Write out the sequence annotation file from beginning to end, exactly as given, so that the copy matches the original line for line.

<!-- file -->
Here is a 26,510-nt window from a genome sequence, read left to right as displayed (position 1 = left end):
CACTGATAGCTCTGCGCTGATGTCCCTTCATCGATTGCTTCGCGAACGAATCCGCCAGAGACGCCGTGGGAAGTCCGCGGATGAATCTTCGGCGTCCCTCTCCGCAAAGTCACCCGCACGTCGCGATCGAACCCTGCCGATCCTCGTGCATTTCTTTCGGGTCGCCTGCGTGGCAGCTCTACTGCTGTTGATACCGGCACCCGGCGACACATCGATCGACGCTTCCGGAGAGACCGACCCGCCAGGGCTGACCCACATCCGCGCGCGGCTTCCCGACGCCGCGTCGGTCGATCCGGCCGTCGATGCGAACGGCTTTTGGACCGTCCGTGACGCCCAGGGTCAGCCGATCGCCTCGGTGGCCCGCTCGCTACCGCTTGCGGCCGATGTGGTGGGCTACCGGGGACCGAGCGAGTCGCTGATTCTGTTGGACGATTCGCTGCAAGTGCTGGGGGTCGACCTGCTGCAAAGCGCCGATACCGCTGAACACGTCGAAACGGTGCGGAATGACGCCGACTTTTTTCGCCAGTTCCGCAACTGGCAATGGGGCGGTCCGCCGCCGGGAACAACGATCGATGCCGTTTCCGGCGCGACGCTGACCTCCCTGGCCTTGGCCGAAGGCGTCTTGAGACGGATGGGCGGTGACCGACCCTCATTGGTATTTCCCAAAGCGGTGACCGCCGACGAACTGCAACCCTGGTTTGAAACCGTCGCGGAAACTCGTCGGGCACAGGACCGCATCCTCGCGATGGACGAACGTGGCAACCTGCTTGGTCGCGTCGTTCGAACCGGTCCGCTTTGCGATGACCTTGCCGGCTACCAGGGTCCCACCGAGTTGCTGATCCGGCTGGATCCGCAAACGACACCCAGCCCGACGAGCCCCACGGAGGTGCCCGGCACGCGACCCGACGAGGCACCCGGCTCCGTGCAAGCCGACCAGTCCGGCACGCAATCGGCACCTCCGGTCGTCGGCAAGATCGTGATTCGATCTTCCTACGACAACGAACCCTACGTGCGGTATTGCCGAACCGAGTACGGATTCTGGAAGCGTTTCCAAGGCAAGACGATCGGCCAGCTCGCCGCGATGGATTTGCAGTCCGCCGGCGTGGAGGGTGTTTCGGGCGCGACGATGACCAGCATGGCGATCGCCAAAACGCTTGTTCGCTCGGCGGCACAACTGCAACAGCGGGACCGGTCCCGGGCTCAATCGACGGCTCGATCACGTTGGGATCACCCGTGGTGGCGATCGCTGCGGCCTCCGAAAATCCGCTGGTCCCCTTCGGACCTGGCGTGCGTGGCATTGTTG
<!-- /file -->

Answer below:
Here is a 26,510-nt window from a genome sequence, read left to right as displayed (position 1 = left end):
CACTGATAGCTCTGCGCTGATGTCCCTTCATCGATTGCTTCGCGAACGAATCCGCCAGAGACGCCGTGGGAAGTCCGCGGATGAATCTTCGGCGTCCCTCTCCGCAAAGTCACCCGCACGTCGCGATCGAACCCTGCCGATCCTCGTGCATTTCTTTCGGGTCGCCTGCGTGGCAGCTCTACTGCTGTTGATACCGGCACCCGGCGACACATCGATCGACGCTTCCGGAGAGACCGACCCGCCAGGGCTGACCCACATCCGCGCGCGGCTTCCCGACGCCGCGTCGGTCGATCCGGCCGTCGATGCGAACGGCTTTTGGACCGTCCGTGACGCCCAGGGTCAGCCGATCGCCTCGGTGGCCCGCTCGCTACCGCTTGCGGCCGATGTGGTGGGCTACCGGGGACCGAGCGAGTCGCTGATTCTGTTGGACGATTCGCTGCAAGTGCTGGGGGTCGACCTGCTGCAAAGCGCCGATACCGCTGAACACGTCGAAACGGTGCGGAATGACGCCGACTTTTTTCGCCAGTTCCGCAACTGGCAATGGGGCGGTCCGCCGCCGGGAACAACGATCGATGCCGTTTCCGGCGCGACGCTGACCTCCCTGGCCTTGGCCGAAGGCGTCTTGAGACGGATGGGCGGTGACCGACCCTCATTGGTATTTCCCAAAGCGGTGACCGCCGACGAACTGCAACCCTGGTTTGAAACCGTCGCGGAAACTCGTCGGGCACAGGACCGCATCCTCGCGATGGACGAACGTGGCAACCTGCTTGGTCGCGTCGTTCGAACCGGTCCGCTTTGCGATGACCTTGCCGGCTACCAGGGTCCCACCGAGTTGCTGATCCGGCTGGATCCGCAAACGACACCCAGCCCGACGAGCCCCACGGAGGTGCCCGGCACGCGACCCGACGAGGCACCCGGCTCCGTGCAAGCCGACCAGTCCGGCACGCAATCGGCACCTCCGGTCGTCGGCAAGATCGTGATTCGATCTTCCTACGACAACGAACCCTACGTGCGGTATTGCCGAACCGAGTACGGATTCTGGAAGCGTTTCCAAGGCAAGACGATCGGCCAGCTCGCCGCGATGGATTTGCAGTCCGCCGGCGTGGAGGGTGTTTCGGGCGCGACGATGACCAGCATGGCGATCGCCAAAACGCTTGTTCGCTCGGCGGCACAACTGCAACAGCGGGACCGGTCCCGGGCTCAATCGACGGCTCGATCACGTTGGGATCACCCGTGGTGGCGATCGCTGCGGCCTCCGAAAATCCGCTGGTCCCCTTCGGACCTGGCGTGCGTGGCATTGTTG